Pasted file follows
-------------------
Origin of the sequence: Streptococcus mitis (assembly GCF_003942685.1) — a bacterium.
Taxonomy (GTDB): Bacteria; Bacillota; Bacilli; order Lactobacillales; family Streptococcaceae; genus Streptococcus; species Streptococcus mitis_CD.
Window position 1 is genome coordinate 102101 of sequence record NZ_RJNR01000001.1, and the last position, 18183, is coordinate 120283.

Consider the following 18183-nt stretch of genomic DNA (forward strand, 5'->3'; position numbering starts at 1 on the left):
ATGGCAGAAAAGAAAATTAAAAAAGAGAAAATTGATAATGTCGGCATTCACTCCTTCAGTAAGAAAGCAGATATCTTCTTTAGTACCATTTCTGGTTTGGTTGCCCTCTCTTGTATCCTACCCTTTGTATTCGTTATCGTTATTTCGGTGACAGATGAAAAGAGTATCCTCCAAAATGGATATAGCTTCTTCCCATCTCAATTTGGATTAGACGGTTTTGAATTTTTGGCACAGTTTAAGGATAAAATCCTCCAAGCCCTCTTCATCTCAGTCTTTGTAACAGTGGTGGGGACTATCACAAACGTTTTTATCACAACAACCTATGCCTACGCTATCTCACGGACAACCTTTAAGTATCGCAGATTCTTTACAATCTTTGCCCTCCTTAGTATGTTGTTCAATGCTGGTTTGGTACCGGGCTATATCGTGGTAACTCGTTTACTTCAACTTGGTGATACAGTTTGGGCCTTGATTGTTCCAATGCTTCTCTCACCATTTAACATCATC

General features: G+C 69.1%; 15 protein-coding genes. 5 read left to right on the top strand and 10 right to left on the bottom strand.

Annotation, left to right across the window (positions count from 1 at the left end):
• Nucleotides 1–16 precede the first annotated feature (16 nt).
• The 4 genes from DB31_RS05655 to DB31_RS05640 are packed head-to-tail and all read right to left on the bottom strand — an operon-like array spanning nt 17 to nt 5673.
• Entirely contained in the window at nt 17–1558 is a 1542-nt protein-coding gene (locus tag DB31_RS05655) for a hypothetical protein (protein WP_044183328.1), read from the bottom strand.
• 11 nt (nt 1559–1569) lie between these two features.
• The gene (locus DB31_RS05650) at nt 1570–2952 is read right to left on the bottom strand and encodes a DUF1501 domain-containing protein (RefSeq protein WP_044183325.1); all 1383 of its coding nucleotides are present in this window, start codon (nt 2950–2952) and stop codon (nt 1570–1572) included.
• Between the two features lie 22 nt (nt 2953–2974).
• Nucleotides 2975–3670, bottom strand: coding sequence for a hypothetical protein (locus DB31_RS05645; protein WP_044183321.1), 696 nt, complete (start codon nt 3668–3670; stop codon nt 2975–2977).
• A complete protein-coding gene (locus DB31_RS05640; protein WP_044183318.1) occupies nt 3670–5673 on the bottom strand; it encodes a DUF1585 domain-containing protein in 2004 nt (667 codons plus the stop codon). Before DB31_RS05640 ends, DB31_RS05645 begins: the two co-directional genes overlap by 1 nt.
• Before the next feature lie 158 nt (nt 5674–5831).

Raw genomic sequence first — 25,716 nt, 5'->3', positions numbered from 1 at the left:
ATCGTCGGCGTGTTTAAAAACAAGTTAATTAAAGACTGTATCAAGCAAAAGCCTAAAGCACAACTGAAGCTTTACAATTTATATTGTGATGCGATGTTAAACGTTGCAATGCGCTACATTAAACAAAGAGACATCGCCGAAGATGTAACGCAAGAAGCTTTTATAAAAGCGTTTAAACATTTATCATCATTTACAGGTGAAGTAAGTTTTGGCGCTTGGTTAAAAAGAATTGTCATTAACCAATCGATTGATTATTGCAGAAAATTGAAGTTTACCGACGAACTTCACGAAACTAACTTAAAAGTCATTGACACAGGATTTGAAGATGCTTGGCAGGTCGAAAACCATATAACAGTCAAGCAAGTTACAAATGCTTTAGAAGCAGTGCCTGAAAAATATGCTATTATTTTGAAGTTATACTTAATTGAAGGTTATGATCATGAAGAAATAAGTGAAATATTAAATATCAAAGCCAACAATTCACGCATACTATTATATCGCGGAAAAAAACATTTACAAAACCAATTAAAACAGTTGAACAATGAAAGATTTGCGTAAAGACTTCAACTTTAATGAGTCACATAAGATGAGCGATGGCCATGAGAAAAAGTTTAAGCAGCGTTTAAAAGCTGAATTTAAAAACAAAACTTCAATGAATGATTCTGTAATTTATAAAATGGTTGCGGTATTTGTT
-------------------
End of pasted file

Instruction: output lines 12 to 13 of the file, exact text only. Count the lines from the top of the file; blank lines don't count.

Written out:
• The gene (locus DB31_RS05650) at nt 1570–2952 is read right to left on the bottom strand and encodes a DUF1501 domain-containing protein (RefSeq protein WP_044183325.1); all 1383 of its coding nucleotides are present in this window, start codon (nt 2950–2952) and stop codon (nt 1570–1572) included.
• Between the two features lie 22 nt (nt 2953–2974).